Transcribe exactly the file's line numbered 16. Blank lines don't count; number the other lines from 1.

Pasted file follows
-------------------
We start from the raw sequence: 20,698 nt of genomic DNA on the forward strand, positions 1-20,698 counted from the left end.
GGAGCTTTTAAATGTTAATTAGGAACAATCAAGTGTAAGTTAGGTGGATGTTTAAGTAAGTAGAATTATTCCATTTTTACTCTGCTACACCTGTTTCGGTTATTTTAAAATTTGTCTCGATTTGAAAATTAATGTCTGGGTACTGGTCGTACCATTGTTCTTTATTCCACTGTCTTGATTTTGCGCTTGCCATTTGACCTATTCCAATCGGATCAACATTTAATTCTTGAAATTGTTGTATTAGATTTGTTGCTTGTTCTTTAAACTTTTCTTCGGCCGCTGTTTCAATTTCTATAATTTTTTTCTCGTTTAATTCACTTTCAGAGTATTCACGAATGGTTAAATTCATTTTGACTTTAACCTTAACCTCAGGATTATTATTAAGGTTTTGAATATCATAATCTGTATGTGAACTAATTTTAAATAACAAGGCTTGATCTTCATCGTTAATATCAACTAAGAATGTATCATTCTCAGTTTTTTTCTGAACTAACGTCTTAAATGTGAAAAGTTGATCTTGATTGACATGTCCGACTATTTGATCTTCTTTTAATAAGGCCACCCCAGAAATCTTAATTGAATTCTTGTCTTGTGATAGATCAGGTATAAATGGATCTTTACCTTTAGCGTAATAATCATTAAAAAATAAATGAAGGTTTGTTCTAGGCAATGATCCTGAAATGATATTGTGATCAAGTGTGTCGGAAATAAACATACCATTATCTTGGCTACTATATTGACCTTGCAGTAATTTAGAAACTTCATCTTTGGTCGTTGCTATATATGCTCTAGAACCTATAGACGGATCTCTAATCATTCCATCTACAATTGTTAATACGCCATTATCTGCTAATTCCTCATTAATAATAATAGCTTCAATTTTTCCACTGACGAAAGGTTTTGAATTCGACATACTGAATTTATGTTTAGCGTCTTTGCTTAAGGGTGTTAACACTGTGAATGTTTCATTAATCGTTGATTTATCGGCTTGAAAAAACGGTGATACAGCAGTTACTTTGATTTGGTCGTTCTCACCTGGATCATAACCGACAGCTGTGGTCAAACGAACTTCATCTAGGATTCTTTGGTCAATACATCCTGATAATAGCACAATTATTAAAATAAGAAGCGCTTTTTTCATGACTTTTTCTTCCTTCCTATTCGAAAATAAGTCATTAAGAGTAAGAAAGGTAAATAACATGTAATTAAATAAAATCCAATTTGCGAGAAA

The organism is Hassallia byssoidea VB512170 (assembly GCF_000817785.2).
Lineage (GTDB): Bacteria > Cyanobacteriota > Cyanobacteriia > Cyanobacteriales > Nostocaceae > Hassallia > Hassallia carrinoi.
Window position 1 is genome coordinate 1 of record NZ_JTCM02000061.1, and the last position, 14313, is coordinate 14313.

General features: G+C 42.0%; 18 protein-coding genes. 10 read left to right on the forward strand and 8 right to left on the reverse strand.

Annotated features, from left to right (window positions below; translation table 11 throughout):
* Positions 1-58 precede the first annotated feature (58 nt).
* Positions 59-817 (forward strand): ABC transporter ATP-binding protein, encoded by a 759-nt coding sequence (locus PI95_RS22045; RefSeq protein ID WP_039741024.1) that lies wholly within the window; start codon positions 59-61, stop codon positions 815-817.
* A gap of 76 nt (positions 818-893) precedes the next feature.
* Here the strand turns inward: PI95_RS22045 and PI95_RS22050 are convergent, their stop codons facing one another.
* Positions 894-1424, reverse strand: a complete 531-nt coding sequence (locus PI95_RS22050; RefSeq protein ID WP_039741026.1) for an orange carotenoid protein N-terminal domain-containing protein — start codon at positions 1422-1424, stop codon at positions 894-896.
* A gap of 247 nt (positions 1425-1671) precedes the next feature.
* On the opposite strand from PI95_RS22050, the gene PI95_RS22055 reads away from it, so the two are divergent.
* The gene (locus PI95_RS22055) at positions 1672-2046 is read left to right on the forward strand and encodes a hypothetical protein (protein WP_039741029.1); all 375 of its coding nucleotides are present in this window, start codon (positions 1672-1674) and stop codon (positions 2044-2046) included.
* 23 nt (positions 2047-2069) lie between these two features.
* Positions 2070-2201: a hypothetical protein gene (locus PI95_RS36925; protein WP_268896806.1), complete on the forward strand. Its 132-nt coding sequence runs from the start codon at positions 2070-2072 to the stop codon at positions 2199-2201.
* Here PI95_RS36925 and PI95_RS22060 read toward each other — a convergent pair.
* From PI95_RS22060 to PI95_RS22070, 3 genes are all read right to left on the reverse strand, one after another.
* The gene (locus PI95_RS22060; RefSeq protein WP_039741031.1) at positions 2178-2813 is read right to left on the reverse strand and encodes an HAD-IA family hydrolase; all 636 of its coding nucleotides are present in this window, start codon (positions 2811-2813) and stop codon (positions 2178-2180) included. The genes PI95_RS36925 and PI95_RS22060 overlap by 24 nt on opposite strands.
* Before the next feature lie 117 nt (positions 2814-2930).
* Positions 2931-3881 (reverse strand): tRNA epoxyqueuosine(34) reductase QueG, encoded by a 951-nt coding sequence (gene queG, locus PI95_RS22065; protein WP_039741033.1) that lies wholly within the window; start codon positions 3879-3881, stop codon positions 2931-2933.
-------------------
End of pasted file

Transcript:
* 23 nt (positions 2047-2069) lie between these two features.